Thursday, August 11, 2022


A new report says Georgia should step up for mothers and infants, Oregon communities force a polluter to shut down, and we have an update on the FBI's probe of Trump allies, including Rep. Scott Perry, R-Pa.


Inflation could be at a turning point, House members debate the expansion of the IRS, and former President Donald Trump invokes the Fifth Amendment in a deposition over his business practices.


Infrastructure funding is on its way, ranchers anticipate money from the Inflation Reduction Act, and rural America is becoming more diverse, but you wouldn't know it by looking at the leadership.

Groups Work to Get Vaccines to Colorado’s Disabled, Homeless


Thursday, April 1, 2021   

DENVER -- Colorado's disability community and supporters are applauding Gov. Jared Polis' move to prioritize COVID-19 vaccines for people with Down Syndrome, people who have challenges wearing masks and people who receive direct in-home care.

Now advocates are doubling down on efforts to reach people who face transportation and housing challenges.

Christiano Sosa, executive director for Arc of Colorado, said the Johnson and Johnson vaccine may be the best match for home or street-level delivery because it's a single shot, and does not require intensive cooling conditions.

"The Johnson & Johnson vaccine may work better for those experiencing homelessness and people who are not able to get to clinics," Sosa suggested.

People with disabilities currently are over-represented in the state's homeless population, and Sosa explained many are not equipped to receive texts or emails, and can't rely on public transportation to make it to their second Pfizer or Moderna appointments on time.

Sosa emphasized the community is banding together to meet the challenge, and has so far delivered more than 4,000 vaccines to disabled residents.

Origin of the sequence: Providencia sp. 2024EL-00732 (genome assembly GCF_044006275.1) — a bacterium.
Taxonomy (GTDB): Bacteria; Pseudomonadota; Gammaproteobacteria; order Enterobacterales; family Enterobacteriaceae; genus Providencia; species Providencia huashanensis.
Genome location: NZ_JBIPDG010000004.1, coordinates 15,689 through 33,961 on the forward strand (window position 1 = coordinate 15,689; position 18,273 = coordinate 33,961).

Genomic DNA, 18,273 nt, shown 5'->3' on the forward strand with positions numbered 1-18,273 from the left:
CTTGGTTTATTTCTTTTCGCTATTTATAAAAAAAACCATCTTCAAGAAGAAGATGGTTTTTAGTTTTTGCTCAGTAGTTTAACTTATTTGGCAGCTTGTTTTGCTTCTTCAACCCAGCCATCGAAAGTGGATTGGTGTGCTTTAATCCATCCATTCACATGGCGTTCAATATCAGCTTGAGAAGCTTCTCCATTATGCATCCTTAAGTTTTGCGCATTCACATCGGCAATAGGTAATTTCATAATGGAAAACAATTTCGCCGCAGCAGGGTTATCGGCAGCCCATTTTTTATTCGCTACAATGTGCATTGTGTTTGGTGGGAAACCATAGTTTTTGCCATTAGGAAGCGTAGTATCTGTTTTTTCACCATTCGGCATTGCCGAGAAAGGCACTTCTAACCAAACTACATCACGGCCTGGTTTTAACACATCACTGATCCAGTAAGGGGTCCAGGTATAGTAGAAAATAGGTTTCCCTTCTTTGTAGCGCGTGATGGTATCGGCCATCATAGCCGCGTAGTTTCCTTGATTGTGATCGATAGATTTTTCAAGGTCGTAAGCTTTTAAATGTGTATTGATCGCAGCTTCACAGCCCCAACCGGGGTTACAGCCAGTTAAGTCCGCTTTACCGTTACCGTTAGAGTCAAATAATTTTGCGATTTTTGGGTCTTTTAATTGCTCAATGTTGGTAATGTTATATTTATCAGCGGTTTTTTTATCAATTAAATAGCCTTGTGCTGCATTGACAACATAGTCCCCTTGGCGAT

Joelle Brouner, executive director of the Colorado Developmental Disabilities Council, said getting vaccines to all people with disabilities is important because many are at greater risk of serious illness or death.

Many rely on workers, even those hesitant to get vaccinated themselves, for essential personal care.

"And when you have people coming in and out of your homes to provide essential help to you, you're at higher risk of not only getting the infection but of spreading the infection to the broader community," Brouner explained.

Even before the pandemic, 60% of people with disabilities reported experiencing mental-health challenges.

Public health measures shut down in-person programs, and many lacked access to technology that would have allowed them to join virtual sessions.

As more vaccines are distributed, Sosa added he's hopeful that people will be able to get back into the community.

"People with intellectual and developmental disabilities are often isolated anyway, before COVID, and COVID has only compounded that isolation," Sosa observed.

get more stories like this via email

The J.H. Baxter Co.'s wood mill was closed earlier this year after complaints that it had dumped cancer-causing toxins into the air and soil in nearby neighborhoods. (Crag Law Center)


A coalition of community organizations teamed up in Oregon to force a chronic polluter out of business, and bring environmental justice to a nearby …

Health and Wellness

During National Health Center Week, health-care advocates are highlighting the work Community Health Centers are doing to improve access to care …

Health and Wellness

Health advocates are hailing the new Inflation Reduction Act, saying it would be the biggest health-care reform since the Affordable Care Act…

Excessive heat kills more Americans than floods, extreme cold, or lightning by far. (New Africa/Adobestock)

Social Issues

As parts of Southern California suffer with triple-digit temperatures, state lawmakers are set to vote today on two bills to study and mitigate heat …

Social Issues

While abortion care is in the headlines, a new report says accessing other health-care services is a challenge for many women in Georgia. Data from …

Montana Fish, Wildlife and Parks' update to the elk-management plan is expected to conclude in 2023. (Kyle T. Perry/Adobe Stock)


Hunters, landowners and wildlife managers are gathering in Montana to discuss the need for novel approaches to elk management. The 2022 Elk …


Next week, North Dakota landowners will get a chance to hear updates on a proposed underground pipeline for transporting and sequestering carbon …

Social Issues

With Virginia's Rent Relief Program ending, a flood of eviction cases has emerged. Established during the pandemic, the program was designed to help …


Phone: 303.448.9105 Toll Free: 888.891.9416 Fax: 208.247.1830 Your trusted member- and audience-supported news source since 1996 Copyright 2021